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Bond: The Living Daylights

11.11.2008

After the A VIEW TO A KILL debacle, it was obvious that Roger Moore was a little long in the tooth to continue playing Bond. Cubby Broccoli had to find himself a new actor to fill Moore’s shoes, and he settled on TV actor Pierce Brosnan, who had built up a solid fan base playing "Remington Steele." At the last second, the producers of that show opted for another season and refused to release Brosnan from his contract.

Broccoli eventually settled on Shakespearian actor Timothy Dalton, and the script for the new film was tailored to suit Dalton, and his darker approach to the character. But the question remained- how would audiences react to this new dark direction?

THE LIVING DAYLIGHTS

PLOT: When a recently defected KGB agent is kidnapped, Bond is called in to investigate, leading him to a plot involving the Russian war in Afghanistan, and a multi-billion dollar opium smuggling operation.

REVIEW: Timothy Dalton gets a bad wrap these days. While everyone loves Daniel Craig, and his new, dark Bond, nobody gives Dalton any credit for taking the same approach twenty years before Craig ever slipped on his tux.

To be sure, THE LIVING DAYLIGHTS is nowhere near as dark as Dalton’s next film, LICENSE TO KILL, but it’s still a lot grittier than any Moore outing. It had a topical plot involving glasnost, the war on drugs, and the Russian war in Afghanistan. Nowadays, the film doesn’t get a lot of play for similar reasons to RAMBO III- as involves Bond teaming up the mujahideen, which eventually gave way to a radical splinter group- the Taliban, and Osama Bin Laden. Still, one really needs to consider the era this film was made in.

It’s a real shame that THE LIVING DAYLIGHTS has been more or less forgotten, as it’s actually a rock solid Bond flick- albeit a more earthbound Bond than anyone had seen in a while. There’s a lot to recommend here- with tons of great actions scenes (including a few great hand to hand fights), a tight pace, a more involving than usual plot, and a surprisingly nice romance between Bond and his leading lady. It’s a real Bond sleeper as far as I’m concerned, and people should give the DVD a spin.

BOND

Dalton did a rock solid job in his first Bond outing. Being a Welshman, Dalton brings a lot of gravitas to the role, and I enjoyed his grittier, but still suave, take on Bond.

VILLAIN

While I like this film, the stable of villains are incredibly weak. While Jeroen Krabbé as Koskov is probably the main villain, he’s not the least bit threatening. Joe Don Baker, as the arms dealing Brad Whitaker has far too little screen time to be considered a primary villain, leaving us with Andreas Wisniewski as Necros- the KGB assassin stalking Bond throughout. Necros is really more of a henchman than true villain, but he has a few wicked fight scenes- although it’s painfully obvious that he was looped for the role, and looks a little too much like a Euro male model (which he actually was) to be considered a threat for Bond.

BOND GIRL

Maryam d’Abo as Kara Milovy, actually has one of the better Bond roles in awhile. She gets a lot of screen time, and while I don’t find her one of the hotter Bond girls, she’s likable and endearing.

BOND MUSIC: John Barry is back- providing a solid Bond score, although it’s a little too synth heavy at times (this WAS the eighties after all). Norwegian one-hit wonders A-Ha are on board for the theme song. Supposedly Barry had such a lousy time working with them; he decided to retire from the series. I think I speak for all Bond fans when I say- F**k A-Ha!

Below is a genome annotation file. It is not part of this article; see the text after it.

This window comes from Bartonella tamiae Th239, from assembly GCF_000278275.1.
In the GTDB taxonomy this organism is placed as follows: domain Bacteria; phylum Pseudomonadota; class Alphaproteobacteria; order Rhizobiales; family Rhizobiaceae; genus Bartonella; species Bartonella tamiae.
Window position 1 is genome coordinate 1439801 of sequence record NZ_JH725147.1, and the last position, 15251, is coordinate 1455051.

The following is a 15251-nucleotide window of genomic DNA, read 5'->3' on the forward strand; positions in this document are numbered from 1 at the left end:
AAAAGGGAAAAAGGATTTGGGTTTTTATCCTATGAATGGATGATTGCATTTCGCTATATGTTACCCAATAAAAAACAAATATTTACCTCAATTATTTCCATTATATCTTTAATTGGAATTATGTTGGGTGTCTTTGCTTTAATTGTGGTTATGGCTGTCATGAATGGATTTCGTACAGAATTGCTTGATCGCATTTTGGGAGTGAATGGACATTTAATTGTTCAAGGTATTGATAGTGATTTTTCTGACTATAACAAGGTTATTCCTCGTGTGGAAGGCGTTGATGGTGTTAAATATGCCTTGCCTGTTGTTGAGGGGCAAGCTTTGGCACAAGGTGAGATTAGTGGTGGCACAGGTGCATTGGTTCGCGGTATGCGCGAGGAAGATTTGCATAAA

BODY COUNT: Only four- but there’s still a ton of action in this film, and huge RAMBO style machine gun battles towards the end.

NUMBER OF WOMEN BOND SLEEPS WITH: THE LIVING DAYLIGHTS went into production just as AIDS was starting to make the news, so an effort was made to tone down Bond’s sexcapades, leading him to only bedding one woman in this outing- ALTHOUGH he also hooks up with a woman on a yacht near the beginning that he may or may not have nailed.

BEST ONE- LINER: Bond fights an enemy while hanging off a plane’s cargo net. He eventually gains the upper hand, and the villain is left hanging on to Bond’s boot for dear life. Bond then proceeds to slowly cut the shoelaces, sending the villain to his death. When he returns to the cockpit, Kara asks “what happened”, to which Bond replies “he got the boot”.

BEST DOUBLE ENTENDRE: Linda is a bored yacht owner looking for some excitement.
Linda: [into phone] It's all so boring here, Margo - there's nothing but playboys and tennis pros.
[sighs] Linda: If only I could find a real man.
[Bond, having just fought a KGB assassin in a burning truck in mid-air, parachutes onto the yacht]
Bond: I need to use your phone.
[takes it and says into it] Bond: She'll call you back.
Linda: You are who?
Bond: Bond, James Bond.
[into phone] Bond: Exercise Control, 007 here. I'll report in an hour.
Linda: [offering drink] Won't you join me?
Bond: [into phone] Better make that two.

BEST GADGET: : Bond has a nifty little keychain that releases stun gas when you whistle into it.

RECEPTION: While everyone assumes both Dalton movies failed at the box office, THE LIVING DAYLIGHTS was actually a modest hit, pulling in $50 million in the U.S, and $140 Million worldwide, and a $30 Million budget.

GRADE: 8/10- a very solid Bond film that deserves another look.

Previous reviews: DR. NO, FROM RUSSIA WITH LOVE , GOLDFINGER, THUNDERBALL, YOU ONLY LIVE TWICE, ON HER MAJESTY'S SECRET SERVICE, DIAMONDS ARE FOREVER , LIVE AND LET DIE, THE MAN WITH THE GOLDEN GUN, THE SPY WHO LOVED ME, MOONRAKER, FOR YOUR EYES ONLY, OCTOPUSSY, NEVER SAY NEVER AGAIN, A VIEW TO A KILL

Source: JoBlo.com

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